Easter Faithfulness

Christ is risen! Christ is risen indeed!

Today we rejoice and celebrate for our Lord Jesus is risen from the dead and is victorious over sin & over death. He has overcome the grave and just as He lives, we live – lives that are lived for Him. Just as God reminds us of His faithfulness on this day, we too live lives that are faithful to Him. For because of the cross where Jesus died for our sins, we are made new, made alive to God, and dead to sin.

For Christ’s love compels us, because we are convinced that one died for all, and therefore all died. And he died for all, that those who live should no longer live for themselves but for him who died for them and was raised again.2 Corinthians 5:14-15

Happy Easter, everyone!

Reflection Song: He Has Overcome


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Goodness (A Good Friday Blog)

Why is it called Good Friday if Jesus suffered and was crucified?

“Good” in this sense can also mean “Holy”, which is why you may also hear it as “Holy Friday”. And goodness in Greek, agathosune, can be defined as an uprightness of heart and life (for the benefit of others). So when we think of today and all that happens, we see that Jesus lived a life and died a death that shows this kind of holiness in action.

We could not have Easter without Good Friday (because death is needed before resurrection) and, likewise, we could not have Good Friday without Easter (because His story doesn’t end with tragedy). So when we take a step back and look at this day as a whole, we see the significance and necessity – that Jesus, with the love of God, was sent to the earth in order to take our sins to the cross, suffer, and die. We could take James 1:17 quite literally when it says, “Every good and perfect gift is from above, coming down from the Father of the heavenly lights…” Jesus Christ was the perfect gift and the perfect sign of love.

All the way to His death, Jesus was humble and obedient. He exemplified this holiness, this goodness, this agathosune, for all to see. He was selfless. And as we prepare ourselves to be the same, especially today, we look to the cross where Jesus died for our sins. In fact, 1 John 2:2 says that as the atoning sacrifice for our sins, Jesus died for the sins of the whole world!

So even though Easter Sunday (Resurrection Sunday) is right around the corner, let’s pause for a moment today to contemplate the cross. Jesus, the perfecter of faith, endured the cross and scorned its shame (Hebrews 12:2). It’s a suffering and death we deserve but He bears it all for us, even descending into hell before raising up from the dead.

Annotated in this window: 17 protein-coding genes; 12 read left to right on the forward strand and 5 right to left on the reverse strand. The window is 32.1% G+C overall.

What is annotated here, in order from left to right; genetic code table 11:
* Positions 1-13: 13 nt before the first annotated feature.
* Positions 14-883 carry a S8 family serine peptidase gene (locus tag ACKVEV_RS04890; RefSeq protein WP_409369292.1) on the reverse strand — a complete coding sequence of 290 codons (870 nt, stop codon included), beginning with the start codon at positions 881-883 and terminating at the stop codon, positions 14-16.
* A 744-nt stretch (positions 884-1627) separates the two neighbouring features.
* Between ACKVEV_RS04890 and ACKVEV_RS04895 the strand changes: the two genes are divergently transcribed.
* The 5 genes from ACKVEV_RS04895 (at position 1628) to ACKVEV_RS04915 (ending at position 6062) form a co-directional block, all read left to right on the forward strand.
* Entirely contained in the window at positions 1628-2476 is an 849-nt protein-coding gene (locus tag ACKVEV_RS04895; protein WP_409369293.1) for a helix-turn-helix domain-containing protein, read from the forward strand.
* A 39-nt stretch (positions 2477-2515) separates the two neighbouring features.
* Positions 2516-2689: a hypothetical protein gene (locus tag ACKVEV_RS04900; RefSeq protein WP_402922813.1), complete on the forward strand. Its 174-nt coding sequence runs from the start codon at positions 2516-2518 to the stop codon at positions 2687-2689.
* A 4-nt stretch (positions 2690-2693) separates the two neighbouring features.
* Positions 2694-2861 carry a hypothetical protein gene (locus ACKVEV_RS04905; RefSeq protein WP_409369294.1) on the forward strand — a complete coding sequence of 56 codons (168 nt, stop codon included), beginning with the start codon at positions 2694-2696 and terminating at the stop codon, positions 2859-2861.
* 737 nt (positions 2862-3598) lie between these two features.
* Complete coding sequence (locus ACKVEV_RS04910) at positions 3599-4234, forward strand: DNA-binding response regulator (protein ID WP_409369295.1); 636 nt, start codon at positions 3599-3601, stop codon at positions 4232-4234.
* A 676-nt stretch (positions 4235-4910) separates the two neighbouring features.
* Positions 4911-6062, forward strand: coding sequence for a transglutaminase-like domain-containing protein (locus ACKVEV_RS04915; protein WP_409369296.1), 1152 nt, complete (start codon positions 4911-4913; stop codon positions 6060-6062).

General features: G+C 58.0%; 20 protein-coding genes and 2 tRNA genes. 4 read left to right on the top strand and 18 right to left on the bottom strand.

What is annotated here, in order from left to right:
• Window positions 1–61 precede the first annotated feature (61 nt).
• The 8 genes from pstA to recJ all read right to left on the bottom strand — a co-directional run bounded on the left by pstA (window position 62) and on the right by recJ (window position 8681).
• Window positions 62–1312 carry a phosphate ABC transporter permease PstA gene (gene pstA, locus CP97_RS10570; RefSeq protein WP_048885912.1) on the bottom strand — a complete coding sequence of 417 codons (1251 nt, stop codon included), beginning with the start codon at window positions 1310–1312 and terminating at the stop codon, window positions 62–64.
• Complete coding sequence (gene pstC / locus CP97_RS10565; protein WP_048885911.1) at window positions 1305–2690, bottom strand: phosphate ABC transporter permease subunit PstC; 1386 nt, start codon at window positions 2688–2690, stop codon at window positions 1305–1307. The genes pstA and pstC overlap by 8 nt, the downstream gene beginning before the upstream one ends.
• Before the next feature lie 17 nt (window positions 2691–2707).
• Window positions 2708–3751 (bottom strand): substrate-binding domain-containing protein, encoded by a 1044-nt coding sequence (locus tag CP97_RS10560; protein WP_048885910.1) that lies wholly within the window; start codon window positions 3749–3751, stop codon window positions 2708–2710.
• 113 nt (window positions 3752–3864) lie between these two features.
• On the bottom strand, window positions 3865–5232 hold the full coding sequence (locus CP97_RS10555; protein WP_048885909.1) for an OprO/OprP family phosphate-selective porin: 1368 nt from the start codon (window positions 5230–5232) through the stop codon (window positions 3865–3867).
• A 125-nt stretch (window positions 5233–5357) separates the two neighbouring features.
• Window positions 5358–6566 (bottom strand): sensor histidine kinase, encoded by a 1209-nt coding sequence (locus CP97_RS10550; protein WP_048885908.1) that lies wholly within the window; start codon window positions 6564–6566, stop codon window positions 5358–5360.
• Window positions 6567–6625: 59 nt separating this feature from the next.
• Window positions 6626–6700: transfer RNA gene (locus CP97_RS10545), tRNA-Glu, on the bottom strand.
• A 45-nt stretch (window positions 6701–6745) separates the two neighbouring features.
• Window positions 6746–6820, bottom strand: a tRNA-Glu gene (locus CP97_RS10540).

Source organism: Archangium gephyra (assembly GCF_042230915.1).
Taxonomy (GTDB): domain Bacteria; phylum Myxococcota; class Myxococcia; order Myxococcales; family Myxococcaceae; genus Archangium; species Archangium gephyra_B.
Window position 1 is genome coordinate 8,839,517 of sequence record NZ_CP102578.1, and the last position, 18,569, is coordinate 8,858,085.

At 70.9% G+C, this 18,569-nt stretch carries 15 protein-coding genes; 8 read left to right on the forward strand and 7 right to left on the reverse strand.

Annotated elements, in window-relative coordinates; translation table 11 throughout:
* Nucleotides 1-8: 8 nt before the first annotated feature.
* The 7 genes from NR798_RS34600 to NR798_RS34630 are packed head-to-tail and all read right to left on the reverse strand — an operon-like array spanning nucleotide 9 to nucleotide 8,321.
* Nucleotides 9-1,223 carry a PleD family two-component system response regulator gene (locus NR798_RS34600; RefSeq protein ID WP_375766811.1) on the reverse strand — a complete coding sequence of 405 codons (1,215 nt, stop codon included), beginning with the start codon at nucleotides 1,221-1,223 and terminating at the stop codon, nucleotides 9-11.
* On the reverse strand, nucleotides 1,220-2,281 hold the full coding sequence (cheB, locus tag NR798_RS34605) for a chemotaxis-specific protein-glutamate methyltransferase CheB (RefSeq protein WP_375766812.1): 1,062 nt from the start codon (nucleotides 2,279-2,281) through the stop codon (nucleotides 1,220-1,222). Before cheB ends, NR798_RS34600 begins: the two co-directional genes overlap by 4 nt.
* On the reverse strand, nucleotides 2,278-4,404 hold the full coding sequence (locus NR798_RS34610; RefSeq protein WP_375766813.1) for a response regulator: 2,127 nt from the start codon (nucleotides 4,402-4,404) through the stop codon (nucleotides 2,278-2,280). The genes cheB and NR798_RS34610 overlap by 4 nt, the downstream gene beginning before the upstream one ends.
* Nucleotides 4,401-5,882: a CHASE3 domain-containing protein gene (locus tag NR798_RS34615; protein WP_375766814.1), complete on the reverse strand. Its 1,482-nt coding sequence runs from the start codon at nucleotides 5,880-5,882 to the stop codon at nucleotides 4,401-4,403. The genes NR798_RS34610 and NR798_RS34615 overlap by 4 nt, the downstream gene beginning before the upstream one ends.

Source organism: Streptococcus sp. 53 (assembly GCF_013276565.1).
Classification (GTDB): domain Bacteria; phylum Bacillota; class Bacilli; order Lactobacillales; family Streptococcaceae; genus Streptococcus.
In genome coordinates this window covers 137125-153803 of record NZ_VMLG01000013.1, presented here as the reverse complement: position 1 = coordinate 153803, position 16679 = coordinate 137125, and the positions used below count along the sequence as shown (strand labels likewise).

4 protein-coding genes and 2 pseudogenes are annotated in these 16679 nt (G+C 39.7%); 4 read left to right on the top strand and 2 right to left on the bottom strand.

What an amazing sacrifice made for us today! It always amazes me when I think about the meaningfulness and symbolism of this day. And even though it would be easy to see today in terms of tragedy, suffering, death, and all-around horribleness, we know that leading up to Resurrection Sunday it really is a Good Friday.

Reflection Song: Here I Stand


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Lent, Week 6: Gentleness & Kindness (A Palm Sunday Blog)

In some translations of the Bible, gentleness & kindness are almost interchangeable. Today we celebrate this gentleness/kindness as Jesus, our King, enters Jerusalem humbly and gently on a donkey. As Palm Sunday, many of us might imagine the crowds, the masses, the shouts of “Hosanna!” (Matthew 21:9), and a mess of palm branches on the road. But this time we want to invite you to think of the calm & quiet nature in which Jesus arrived this Holy Week.

Gentleness and kindness could mean “meekness”, but not “weakness”. Jesus was a perfect example of this as He obeyed and submitted to the Father, yet carrying out an eternal plan. While many on this day expected a militant ruler, warrior, or conqueror, our Savior came in riding on a lowly colt! Zechariah 9:9 prophesied, “See, your king comes to you, righteous and victorious, lowly and riding on a donkey, on a colt, the foal of a donkey.”

On one hand, gentleness is humility, grace, obedience… and kindness is an uprightness, a caring, a kindness of heart. We aim for these two as we strive to be like Jesus, who displayed gentleness & kindness in His life and death. It is this gentleness and kindness that God showed as He offered salvation to us – the same characteristic that is at work within us through the Holy Spirit… that we would offer up our own lives as well, especially during this Lent season, as we think about the life and death of our Lord & Savior Jesus Christ.

Jesus has come today! As we embark on Holy Week, let’s think about the selfless sacrifice Jesus made for our salvation. He surrenders Himself to the Father’s will with gentleness (humility, grace, obedience) and kindness (uprightness, caring, gentleness) just as we should. For those who have given things up for Lent, how is that going? Do we allow the Spirit to guide us as we surrender ourselves so that all that we do is done with a spirit of gentleness & kindness?